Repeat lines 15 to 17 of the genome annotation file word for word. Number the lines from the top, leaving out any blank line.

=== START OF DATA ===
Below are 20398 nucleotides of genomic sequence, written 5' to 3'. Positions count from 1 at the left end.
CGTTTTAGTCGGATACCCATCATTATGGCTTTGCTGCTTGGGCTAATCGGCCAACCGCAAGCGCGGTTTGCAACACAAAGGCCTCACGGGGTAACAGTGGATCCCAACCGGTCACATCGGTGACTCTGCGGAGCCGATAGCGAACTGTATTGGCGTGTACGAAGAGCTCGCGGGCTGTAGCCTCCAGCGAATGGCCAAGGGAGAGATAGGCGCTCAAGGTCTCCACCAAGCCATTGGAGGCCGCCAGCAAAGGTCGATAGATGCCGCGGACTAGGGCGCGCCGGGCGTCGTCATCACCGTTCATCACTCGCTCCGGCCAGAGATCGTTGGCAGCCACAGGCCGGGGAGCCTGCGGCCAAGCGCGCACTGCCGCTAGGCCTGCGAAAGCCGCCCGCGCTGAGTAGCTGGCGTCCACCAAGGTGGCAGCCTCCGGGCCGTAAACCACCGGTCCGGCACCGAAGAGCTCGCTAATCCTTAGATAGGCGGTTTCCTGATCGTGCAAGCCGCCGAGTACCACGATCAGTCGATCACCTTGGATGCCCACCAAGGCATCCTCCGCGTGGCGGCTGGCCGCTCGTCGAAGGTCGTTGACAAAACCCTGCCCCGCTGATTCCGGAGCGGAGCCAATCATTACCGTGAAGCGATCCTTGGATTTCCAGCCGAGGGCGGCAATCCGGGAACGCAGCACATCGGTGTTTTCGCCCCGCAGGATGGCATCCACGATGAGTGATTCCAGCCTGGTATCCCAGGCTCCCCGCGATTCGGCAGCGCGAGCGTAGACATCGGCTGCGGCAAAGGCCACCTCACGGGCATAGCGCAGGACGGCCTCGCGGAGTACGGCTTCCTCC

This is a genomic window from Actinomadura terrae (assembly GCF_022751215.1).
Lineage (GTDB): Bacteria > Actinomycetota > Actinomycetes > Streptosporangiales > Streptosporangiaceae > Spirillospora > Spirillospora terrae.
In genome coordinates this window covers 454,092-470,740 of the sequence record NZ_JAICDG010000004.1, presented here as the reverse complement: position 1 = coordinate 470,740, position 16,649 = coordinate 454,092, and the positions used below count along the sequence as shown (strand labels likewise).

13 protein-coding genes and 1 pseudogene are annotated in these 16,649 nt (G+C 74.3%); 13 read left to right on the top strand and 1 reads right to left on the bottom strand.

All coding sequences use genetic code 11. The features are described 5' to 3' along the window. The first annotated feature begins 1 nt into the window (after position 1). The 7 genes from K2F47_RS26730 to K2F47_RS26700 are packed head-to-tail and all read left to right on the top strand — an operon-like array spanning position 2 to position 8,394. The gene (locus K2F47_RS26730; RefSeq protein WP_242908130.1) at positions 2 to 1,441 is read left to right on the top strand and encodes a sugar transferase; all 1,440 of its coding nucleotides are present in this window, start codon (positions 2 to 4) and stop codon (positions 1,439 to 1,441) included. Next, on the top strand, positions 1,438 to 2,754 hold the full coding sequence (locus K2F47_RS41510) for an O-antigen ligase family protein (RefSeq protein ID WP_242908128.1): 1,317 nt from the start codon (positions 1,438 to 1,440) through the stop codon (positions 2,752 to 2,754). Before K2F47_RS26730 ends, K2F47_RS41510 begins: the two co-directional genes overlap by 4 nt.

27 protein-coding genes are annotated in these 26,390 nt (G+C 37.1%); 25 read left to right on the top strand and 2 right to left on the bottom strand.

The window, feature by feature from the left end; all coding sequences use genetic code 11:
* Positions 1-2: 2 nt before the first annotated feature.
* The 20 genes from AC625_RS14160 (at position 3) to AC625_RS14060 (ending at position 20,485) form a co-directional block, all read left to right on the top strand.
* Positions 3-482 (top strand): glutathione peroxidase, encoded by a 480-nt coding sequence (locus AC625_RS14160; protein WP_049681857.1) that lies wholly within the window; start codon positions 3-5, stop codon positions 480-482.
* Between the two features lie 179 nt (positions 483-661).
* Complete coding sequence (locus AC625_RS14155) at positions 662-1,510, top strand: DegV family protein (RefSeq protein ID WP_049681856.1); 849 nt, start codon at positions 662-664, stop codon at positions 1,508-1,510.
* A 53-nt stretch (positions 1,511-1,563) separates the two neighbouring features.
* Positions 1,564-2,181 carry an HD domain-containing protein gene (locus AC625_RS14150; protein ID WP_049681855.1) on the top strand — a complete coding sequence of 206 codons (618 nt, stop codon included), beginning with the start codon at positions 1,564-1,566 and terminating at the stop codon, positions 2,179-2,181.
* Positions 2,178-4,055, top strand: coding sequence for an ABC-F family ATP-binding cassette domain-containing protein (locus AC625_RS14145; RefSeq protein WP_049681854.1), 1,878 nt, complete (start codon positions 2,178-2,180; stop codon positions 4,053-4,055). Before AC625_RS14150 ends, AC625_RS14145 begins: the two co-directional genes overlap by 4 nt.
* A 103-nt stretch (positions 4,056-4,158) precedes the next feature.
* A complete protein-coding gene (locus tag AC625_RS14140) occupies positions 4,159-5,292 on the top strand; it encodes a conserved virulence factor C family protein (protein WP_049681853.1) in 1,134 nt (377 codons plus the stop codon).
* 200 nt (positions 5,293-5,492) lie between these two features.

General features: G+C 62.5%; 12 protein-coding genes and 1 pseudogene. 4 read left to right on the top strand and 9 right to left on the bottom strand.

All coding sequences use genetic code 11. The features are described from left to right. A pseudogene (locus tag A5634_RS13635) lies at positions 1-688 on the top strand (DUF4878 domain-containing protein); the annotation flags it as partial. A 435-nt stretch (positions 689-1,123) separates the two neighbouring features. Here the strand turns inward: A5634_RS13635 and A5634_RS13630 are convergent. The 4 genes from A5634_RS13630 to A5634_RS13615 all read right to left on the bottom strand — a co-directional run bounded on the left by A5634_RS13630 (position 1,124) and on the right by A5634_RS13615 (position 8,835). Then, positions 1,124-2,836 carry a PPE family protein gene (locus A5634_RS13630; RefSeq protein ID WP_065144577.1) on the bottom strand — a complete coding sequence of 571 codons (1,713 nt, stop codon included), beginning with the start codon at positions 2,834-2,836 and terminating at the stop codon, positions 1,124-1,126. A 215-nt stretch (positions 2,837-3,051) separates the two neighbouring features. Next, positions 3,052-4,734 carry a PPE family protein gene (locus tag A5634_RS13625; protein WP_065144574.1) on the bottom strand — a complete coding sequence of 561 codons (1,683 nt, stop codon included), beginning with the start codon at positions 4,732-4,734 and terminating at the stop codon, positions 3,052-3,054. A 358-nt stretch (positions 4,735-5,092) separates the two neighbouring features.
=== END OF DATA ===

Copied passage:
* A 53-nt stretch (positions 1,511-1,563) separates the two neighbouring features.
* Positions 1,564-2,181 carry an HD domain-containing protein gene (locus AC625_RS14150; protein ID WP_049681855.1) on the top strand — a complete coding sequence of 206 codons (618 nt, stop codon included), beginning with the start codon at positions 1,564-1,566 and terminating at the stop codon, positions 2,179-2,181.
* Positions 2,178-4,055, top strand: coding sequence for an ABC-F family ATP-binding cassette domain-containing protein (locus AC625_RS14145; RefSeq protein WP_049681854.1), 1,878 nt, complete (start codon positions 2,178-2,180; stop codon positions 4,053-4,055). Before AC625_RS14150 ends, AC625_RS14145 begins: the two co-directional genes overlap by 4 nt.